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Catholic Missal of the day: Wednesday, January 17 2024

Wednesday of the Second week in Ordinary Time

1st book of Samuel


David spoke to Saul: "Let your majesty not lose courage. I am at your service to go and fight this Philistine."
But Saul answered David, "You cannot go up against this Philistine and fight with him, for you are only a youth, while he has been a warrior from his youth."
David continued: "The LORD, who delivered me from the claws of the lion and the bear, will also keep me safe from the clutches of this Philistine." Saul answered David, "Go! the LORD will be with you."
Then, staff in hand, David selected five smooth stones from the wadi and put them in the pocket of his shepherd's bag. With his sling also ready to hand, he approached the Philistine.
With his shield-bearer marching before him, the Philistine also advanced closer and closer to David.
When he had sized David up, and seen that he was youthful, and ruddy, and handsome in appearance, he held him in contempt.
The Philistine said to David, "Am I a dog that you come against me with a staff?" Then the Philistine cursed David by his gods
and said to him, "Come here to me, and I will leave your flesh for the birds of the air and the beasts of the field."
David answered him: "You come against me with sword and spear and scimitar, but I come against you in the name of the LORD of hosts, the God of the armies of Israel that you have insulted.
Today the LORD shall deliver you into my hand; I will strike you down and cut off your head. This very day I will leave your corpse and the corpses of the Philistine army for the birds of the air and the beasts of the field; thus the whole land shall learn that Israel has a God.
All this multitude, too, shall learn that it is not by sword or spear that the LORD saves. For the battle is the LORD'S, and he shall deliver you into our hands."
The Philistine then moved to meet David at close quarters, while David ran quickly toward the battle line in the direction of the Philistine.
David put his hand into the bag and took out a stone, hurled it with the sling, and struck the Philistine on the forehead. The stone embedded itself in his brow, and he fell prostrate on the ground.
(Thus David overcame the Philistine with sling and stone; he struck the Philistine mortally, and did it without a sword.)
Then David ran and stood over him; with the Philistine's own sword (which he drew from its sheath) he dispatched him and cut off his head.



Blessed be the LORD, my rock,
who trains my hands for battle, my fingers for war.
My mercy and my fortress,
my stronghold, my deliverer,
my shield, in whom I trust,
who subdues my people under me.
O God, I will sing a new song to you;
with a ten stringed lyre I will chant your praise,
You who give victory to kings,
and deliver David, your servant from the evil sword.

Holy Gospel of Jesus Christ according to Saint Mark


Jesus entered the synagogue. There was a man there who had a withered hand.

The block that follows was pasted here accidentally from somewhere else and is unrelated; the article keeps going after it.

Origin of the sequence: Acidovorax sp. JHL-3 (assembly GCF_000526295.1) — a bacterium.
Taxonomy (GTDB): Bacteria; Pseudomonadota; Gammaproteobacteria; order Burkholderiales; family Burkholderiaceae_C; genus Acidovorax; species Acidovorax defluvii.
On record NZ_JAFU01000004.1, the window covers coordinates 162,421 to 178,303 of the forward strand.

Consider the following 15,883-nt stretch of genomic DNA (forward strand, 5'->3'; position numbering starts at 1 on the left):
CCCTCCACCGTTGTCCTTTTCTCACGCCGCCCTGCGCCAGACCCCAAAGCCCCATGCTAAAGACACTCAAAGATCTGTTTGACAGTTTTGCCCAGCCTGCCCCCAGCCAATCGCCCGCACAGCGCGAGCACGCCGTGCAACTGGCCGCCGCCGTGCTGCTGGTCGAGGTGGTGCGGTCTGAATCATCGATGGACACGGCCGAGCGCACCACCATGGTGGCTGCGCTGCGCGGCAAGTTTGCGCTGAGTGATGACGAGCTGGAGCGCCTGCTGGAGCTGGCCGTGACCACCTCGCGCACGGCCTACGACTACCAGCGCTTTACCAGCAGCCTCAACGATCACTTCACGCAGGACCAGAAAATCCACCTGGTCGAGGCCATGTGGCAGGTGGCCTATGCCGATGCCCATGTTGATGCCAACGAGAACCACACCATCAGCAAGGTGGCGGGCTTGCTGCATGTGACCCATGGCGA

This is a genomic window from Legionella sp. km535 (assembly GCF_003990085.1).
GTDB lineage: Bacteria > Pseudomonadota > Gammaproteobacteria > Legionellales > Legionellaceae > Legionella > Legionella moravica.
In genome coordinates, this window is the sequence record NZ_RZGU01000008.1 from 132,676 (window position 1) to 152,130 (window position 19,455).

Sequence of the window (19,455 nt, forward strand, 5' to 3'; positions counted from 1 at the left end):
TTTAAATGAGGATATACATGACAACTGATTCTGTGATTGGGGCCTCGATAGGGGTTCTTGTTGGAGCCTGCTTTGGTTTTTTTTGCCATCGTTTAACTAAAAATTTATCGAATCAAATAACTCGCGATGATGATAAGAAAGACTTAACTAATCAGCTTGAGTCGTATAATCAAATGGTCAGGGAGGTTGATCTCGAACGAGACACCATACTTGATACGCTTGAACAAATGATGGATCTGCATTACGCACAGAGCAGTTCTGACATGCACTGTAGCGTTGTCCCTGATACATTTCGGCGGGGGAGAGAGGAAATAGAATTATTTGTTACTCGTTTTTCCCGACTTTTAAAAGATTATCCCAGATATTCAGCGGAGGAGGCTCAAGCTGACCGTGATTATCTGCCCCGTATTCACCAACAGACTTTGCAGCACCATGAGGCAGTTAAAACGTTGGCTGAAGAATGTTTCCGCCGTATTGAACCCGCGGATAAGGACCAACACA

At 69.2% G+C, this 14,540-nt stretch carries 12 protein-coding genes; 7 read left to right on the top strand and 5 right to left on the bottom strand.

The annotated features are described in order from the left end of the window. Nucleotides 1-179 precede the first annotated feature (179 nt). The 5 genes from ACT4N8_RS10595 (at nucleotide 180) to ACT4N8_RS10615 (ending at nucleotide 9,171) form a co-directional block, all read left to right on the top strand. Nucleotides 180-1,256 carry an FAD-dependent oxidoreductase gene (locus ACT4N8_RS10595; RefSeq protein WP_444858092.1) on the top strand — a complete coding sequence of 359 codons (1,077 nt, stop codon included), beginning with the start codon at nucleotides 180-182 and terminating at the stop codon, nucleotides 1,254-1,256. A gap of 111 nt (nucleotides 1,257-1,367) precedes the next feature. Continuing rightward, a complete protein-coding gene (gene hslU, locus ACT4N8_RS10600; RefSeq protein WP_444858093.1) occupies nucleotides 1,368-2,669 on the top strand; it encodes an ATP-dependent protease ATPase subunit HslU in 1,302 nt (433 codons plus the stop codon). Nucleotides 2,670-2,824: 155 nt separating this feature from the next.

They watched him closely to see if he would cure him on the sabbath so that they might accuse him.
He said to the man with the withered hand, "Come up here before us."
Then he said to them, "Is it lawful to do good on the sabbath rather than to do evil, to save life rather than to destroy it?" But they remained silent.
Looking around at them with anger and grieved at their hardness of heart, he said to the man, "Stretch out your hand." He stretched it out and his hand was restored.
The Pharisees went out and immediately took counsel with the Herodians against him to put him to death.

St. Anthony the Abbot((251-356))

SAINT ANTONY Patriarch of Monks (251-356) St. Antony was born in Upper Egypt in 251 A.D. Hearing at Mass, "If thou wilt be perfect, go, sell what thou hast, and give to the poor," he donated all his wealth. He then besought an aged hermit to teach him the spiritual life. He also visited various solitaries, emulating the principal virtues of each. To better serve God, Antony entered the desert and immured himself in a ruin. While he gave his life and prayers in faith, fallen angels tempted and assailed him. They sometimes appeared as various monsters and even wounded him, but his courage never flagged. He overcame them by the sign of the cross: for prayer is most pleasing to God when faith remains in spite of darkness and desolation. One night, while Antony was in solitude, many demons assailed him. A friend found him; and believing him dead, carried him home. However, Antony came to himself, and returned to his solitude. There, prostrate from weakness, Antony defied the demons, saying, "I fear you not; you cannot separate me from the love of Christ." After more vain assaults, the devils fled, and Christ appeared to Antony in glory. Antony's only food was bread and water, which he never tasted before sunset. Sometimes, he ate only once in two, three or four days. He wore sackcloth and sheepskin, and often knelt in prayer from sunset to sunrise. Many souls flocked to Antony for advice; and after twenty years of solitude, he consented to guide them in holiness. Hence he founded the first monastery. Antony's numerous miracles attracted such multitudes that he fled again into solitude, where he lived through manual labor. St. Antony passed away in the peace of the Holy Family. St. Athanasius, his biographer, says that knowing how he lived, prayed and mortified his senses (or custody of the eyes and appetites) is a guide to virtue.


Category: Mass by Year / Catholic Missal 2024 / Catholic Missal of january 2024

Published: 2023-11-27T19:49:29Z | Modified: 2023-11-27T19:49:29Z